As I reflection on the history of open education, I think about my own progression to this point. I started learning in typical school settings deciding that I was done with traditional education in the early 2000s. For work purposes, I completed two post-grad certificates in Learning Disabilities Specialities through Cambrian College which was 90% online (and distances education for me) with two practicum requirements to be completed with a mentor.
In the years following, I became unsatisfied with the professional development opportunities offered to me and I began looking for my own. I completed some more distance courses for a fee and started hearing about MOOCs. I joined my first MOOC in 2012 and completed Gamification with Kevin Werbach @kwerb who also happens to be the first person I followed in Twitter. I have completed more MOOCs with Coursera and FutureLearn (my favorite platform) from education institutions in Canada, US and UK.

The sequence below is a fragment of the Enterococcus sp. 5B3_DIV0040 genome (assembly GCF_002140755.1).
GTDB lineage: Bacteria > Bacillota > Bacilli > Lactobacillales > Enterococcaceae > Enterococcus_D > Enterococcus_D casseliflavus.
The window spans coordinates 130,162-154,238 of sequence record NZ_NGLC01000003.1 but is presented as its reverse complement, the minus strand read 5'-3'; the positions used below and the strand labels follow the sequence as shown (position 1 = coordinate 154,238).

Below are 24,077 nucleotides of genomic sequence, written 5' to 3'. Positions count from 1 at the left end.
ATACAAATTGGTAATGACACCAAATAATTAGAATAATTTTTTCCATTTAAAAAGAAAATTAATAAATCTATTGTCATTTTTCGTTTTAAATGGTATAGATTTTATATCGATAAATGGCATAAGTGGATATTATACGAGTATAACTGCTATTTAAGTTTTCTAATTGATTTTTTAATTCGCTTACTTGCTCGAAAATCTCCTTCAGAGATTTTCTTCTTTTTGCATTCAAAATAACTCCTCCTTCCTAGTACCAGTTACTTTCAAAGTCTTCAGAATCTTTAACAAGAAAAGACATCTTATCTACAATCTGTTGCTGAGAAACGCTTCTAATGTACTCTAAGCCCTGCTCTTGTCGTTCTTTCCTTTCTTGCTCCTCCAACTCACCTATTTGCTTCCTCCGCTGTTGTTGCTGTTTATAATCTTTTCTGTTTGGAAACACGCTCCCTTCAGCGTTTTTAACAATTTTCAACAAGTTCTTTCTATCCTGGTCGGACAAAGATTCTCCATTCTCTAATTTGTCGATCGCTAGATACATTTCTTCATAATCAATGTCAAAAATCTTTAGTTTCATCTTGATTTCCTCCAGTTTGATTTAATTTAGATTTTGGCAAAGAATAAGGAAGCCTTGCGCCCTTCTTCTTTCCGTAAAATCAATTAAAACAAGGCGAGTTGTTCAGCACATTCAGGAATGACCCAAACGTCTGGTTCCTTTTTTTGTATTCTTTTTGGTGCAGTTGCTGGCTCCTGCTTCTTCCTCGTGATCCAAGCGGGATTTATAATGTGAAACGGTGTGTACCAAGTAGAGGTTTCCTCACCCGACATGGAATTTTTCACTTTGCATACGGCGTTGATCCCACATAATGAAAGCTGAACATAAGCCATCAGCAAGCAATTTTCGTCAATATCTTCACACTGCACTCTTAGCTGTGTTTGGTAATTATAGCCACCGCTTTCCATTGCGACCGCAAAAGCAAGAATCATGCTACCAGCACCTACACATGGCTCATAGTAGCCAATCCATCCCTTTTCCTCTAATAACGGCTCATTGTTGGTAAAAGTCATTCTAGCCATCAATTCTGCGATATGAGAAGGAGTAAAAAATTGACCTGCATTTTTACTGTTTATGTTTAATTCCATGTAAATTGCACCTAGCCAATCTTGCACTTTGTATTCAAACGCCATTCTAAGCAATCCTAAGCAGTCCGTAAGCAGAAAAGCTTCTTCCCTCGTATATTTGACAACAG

During the same period, I also pursued other learning online through blogs, websites and videos. I am also a gamer and began to create instructional videos for my fellow players in 2015. While I do not have many followers, my videos have been viewed in 122 countries. This and the experience of taking courses at universities in other countries through MOOCs opened my eyes to the idea of learning that can stretch over boundaries.
I am very new to Open Education. I began to study this in more depth just this year. Currently, through a MOOC on Open University called Making Sense of Open Education and through participating in OntarioExtend.
While I may not have all the definitions right, I see a connect between distance education, e-learning and MOOCs as having brought me to the point that I am interested in learning more about open learning for myself and that has started me thinking more about open education at my own institution and how I can contribute to that.